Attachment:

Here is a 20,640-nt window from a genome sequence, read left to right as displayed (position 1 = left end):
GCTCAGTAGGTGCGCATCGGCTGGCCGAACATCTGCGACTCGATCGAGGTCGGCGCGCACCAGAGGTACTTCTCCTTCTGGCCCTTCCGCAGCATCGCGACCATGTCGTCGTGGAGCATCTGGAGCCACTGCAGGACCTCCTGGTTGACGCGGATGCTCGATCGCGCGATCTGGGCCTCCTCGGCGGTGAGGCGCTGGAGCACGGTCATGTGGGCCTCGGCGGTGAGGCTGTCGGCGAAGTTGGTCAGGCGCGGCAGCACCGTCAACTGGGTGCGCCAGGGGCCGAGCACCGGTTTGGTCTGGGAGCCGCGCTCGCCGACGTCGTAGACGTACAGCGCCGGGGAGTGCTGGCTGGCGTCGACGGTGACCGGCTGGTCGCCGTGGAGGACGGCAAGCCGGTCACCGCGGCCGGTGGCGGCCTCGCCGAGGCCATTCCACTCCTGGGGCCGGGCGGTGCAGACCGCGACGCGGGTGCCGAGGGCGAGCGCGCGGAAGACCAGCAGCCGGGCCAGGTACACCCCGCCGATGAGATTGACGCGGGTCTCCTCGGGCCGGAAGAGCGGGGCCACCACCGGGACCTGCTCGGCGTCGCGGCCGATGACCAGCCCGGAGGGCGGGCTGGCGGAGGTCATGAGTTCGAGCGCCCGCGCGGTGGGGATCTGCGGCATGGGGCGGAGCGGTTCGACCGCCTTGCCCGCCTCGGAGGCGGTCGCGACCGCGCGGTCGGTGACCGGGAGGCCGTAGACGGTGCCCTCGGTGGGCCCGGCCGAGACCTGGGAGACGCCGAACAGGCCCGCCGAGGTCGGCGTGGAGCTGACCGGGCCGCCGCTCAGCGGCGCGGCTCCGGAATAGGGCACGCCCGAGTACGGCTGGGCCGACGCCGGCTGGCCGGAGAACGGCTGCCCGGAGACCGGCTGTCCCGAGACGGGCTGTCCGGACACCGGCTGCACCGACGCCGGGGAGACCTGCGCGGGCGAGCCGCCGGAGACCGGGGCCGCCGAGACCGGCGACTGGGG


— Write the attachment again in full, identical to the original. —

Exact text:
Here is a 20,640-nt window from a genome sequence, read left to right as displayed (position 1 = left end):
GCTCAGTAGGTGCGCATCGGCTGGCCGAACATCTGCGACTCGATCGAGGTCGGCGCGCACCAGAGGTACTTCTCCTTCTGGCCCTTCCGCAGCATCGCGACCATGTCGTCGTGGAGCATCTGGAGCCACTGCAGGACCTCCTGGTTGACGCGGATGCTCGATCGCGCGATCTGGGCCTCCTCGGCGGTGAGGCGCTGGAGCACGGTCATGTGGGCCTCGGCGGTGAGGCTGTCGGCGAAGTTGGTCAGGCGCGGCAGCACCGTCAACTGGGTGCGCCAGGGGCCGAGCACCGGTTTGGTCTGGGAGCCGCGCTCGCCGACGTCGTAGACGTACAGCGCCGGGGAGTGCTGGCTGGCGTCGACGGTGACCGGCTGGTCGCCGTGGAGGACGGCAAGCCGGTCACCGCGGCCGGTGGCGGCCTCGCCGAGGCCATTCCACTCCTGGGGCCGGGCGGTGCAGACCGCGACGCGGGTGCCGAGGGCGAGCGCGCGGAAGACCAGCAGCCGGGCCAGGTACACCCCGCCGATGAGATTGACGCGGGTCTCCTCGGGCCGGAAGAGCGGGGCCACCACCGGGACCTGCTCGGCGTCGCGGCCGATGACCAGCCCGGAGGGCGGGCTGGCGGAGGTCATGAGTTCGAGCGCCCGCGCGGTGGGGATCTGCGGCATGGGGCGGAGCGGTTCGACCGCCTTGCCCGCCTCGGAGGCGGTCGCGACCGCGCGGTCGGTGACCGGGAGGCCGTAGACGGTGCCCTCGGTGGGCCCGGCCGAGACCTGGGAGACGCCGAACAGGCCCGCCGAGGTCGGCGTGGAGCTGACCGGGCCGCCGCTCAGCGGCGCGGCTCCGGAATAGGGCACGCCCGAGTACGGCTGGGCCGACGCCGGCTGGCCGGAGAACGGCTGCCCGGAGACCGGCTGTCCCGAGACGGGCTGTCCGGACACCGGCTGCACCGACGCCGGGGAGACCTGCGCGGGCGAGCCGCCGGAGACCGGGGCCGCCGAGACCGGCGACTGGGG